The main strength of the CSEW is that it provides a good measure of long-term trends for a selected range of crimes, including those not reported to the police. However, it is less able to provide a good indication of changes in low volume crimes or emerging trends. This is in part due to the time lag arising from the 12-month recall period1, the fact that CSEW sample sizes for individual crime types are relatively small and the natural variability in estimates arising from any sample survey.

The police recorded crime series covers a wider range of offences than the CSEW but is restricted to those crimes that have been reported to and recorded by the police. From the 1980s until the late 1990s, trends in police recorded crime broadly followed those shown by the CSEW, but changes to recording rules and processes resulted in rises between 1998 and 2004 that did not reflect changes in crime as estimated by the CSEW. The two sources then both showed a downward trend until the early 2010s, when a renewed focus on improving crime recording resulted in further increases in the police series each year. The size of year-on-year increases has grown, with police recorded crime increasing by 5% in the year ending June 2015, by 7% in the year ending June 2016, and by 13% in the latest year.

This increase reflects a range of factors which vary for different individual crime types and which is explained in the other sections of the bulletin. The factors can include continuing improvements to recording processes and practices, more victims reporting crime, or genuine increases in crime. Information on why the two data sources are showing differing trends was previously published in the methodological note, Why do the two data sources show differing trends? and more information is available in the User Guide to Crime Statistics for England and Wales.

Changes in specific types of crime

Overall, in the year to June 2017, the number of offences recorded by the police in the majority of crime categories has increased, while CSEW estimates have either fallen or shown no statistically significant difference.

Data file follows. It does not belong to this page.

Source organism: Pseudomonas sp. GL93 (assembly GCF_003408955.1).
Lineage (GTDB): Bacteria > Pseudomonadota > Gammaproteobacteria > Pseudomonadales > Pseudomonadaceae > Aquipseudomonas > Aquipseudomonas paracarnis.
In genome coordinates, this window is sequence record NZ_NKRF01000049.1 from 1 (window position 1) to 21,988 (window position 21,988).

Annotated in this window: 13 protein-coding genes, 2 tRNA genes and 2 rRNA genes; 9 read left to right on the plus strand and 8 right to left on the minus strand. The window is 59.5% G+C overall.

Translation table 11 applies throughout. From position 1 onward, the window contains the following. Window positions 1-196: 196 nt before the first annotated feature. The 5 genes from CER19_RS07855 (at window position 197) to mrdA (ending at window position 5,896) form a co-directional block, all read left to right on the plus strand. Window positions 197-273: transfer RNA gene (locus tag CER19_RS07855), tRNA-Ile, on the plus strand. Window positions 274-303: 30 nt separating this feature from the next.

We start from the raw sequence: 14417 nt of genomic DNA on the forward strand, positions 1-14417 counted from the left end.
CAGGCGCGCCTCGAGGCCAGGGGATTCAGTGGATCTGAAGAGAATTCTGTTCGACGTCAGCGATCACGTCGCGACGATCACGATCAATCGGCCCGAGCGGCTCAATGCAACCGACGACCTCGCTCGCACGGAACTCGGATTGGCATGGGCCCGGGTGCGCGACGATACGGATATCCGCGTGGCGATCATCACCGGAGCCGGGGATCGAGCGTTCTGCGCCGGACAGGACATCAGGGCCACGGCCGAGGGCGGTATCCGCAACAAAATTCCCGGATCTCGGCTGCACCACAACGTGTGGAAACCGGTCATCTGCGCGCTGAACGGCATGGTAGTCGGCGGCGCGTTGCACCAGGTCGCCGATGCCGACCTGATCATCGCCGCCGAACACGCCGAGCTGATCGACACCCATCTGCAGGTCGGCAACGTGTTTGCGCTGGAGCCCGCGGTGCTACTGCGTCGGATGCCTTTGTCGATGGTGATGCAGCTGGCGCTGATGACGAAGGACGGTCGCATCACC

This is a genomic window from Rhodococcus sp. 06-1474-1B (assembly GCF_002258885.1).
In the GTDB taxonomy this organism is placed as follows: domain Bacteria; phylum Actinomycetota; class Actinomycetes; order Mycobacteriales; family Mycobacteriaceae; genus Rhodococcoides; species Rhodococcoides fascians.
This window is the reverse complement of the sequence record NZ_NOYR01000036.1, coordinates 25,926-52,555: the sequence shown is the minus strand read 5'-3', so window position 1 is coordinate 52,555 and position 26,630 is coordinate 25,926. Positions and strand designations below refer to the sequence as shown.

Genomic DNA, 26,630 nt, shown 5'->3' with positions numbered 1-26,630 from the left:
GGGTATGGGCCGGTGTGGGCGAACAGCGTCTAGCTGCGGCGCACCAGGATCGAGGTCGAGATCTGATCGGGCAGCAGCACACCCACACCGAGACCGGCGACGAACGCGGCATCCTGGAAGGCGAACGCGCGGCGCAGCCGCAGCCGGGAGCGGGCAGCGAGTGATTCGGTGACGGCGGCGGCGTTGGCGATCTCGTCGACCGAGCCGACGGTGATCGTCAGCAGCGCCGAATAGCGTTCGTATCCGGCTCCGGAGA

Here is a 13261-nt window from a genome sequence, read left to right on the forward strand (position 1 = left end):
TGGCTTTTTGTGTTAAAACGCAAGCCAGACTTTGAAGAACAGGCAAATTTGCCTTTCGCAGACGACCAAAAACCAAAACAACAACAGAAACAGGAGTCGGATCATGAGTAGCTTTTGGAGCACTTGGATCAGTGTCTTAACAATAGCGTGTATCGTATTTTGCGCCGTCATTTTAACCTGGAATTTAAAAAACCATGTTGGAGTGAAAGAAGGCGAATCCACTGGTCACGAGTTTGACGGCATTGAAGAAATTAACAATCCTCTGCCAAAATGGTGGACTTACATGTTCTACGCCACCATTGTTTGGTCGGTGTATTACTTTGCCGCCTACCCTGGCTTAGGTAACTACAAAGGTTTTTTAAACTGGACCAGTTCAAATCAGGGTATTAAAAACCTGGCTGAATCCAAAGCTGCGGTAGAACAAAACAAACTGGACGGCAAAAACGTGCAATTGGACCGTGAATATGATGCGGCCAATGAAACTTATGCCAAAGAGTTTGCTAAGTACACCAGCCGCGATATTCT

The police recorded 583,782 more offences in the year ending June 2017 than in the previous year. All main categories of police recorded crime increased. This section provides a brief overview of recent trends in selected main crime types where the number of offences recorded by the police has been increasing.

More detailed analysis by crime type is provided in sections 5 to 10 of this bulletin.

Violence

Continuing the trend seen in recent years, the volume of violence against the person offences being dealt with by the police increased in the year ending June 2017; up by 19% compared with the previous year (from 1,033,719 to 1,229,260). This was driven largely by increases in the subcategories of “violence without injury” (21%) and “stalking and harassment” (36%) as well as a smaller increase in “violence with injury” (10%). Most of this volume increase was thought to result from improved recording practices but it is likely that rises in the most serious categories reflect genuine rises in violent crime. These lower volume but serious offences are thought to be generally well-recorded by the police.

The CSEW estimated that there were 1.2 million incidents of violence experienced by adults aged 16 and over in the latest survey year ending June 2017; no change from the previous survey year (the apparent 4% decrease was not statistically significant). Part of the explanation for the differing trend lies in the different crime mix between the survey and recorded crime series. The survey estimates tend to be dominated by higher volume but less serious violent crime whereas the police series tends to be skewed more towards the higher-harm types of violent crimes that come to their attention.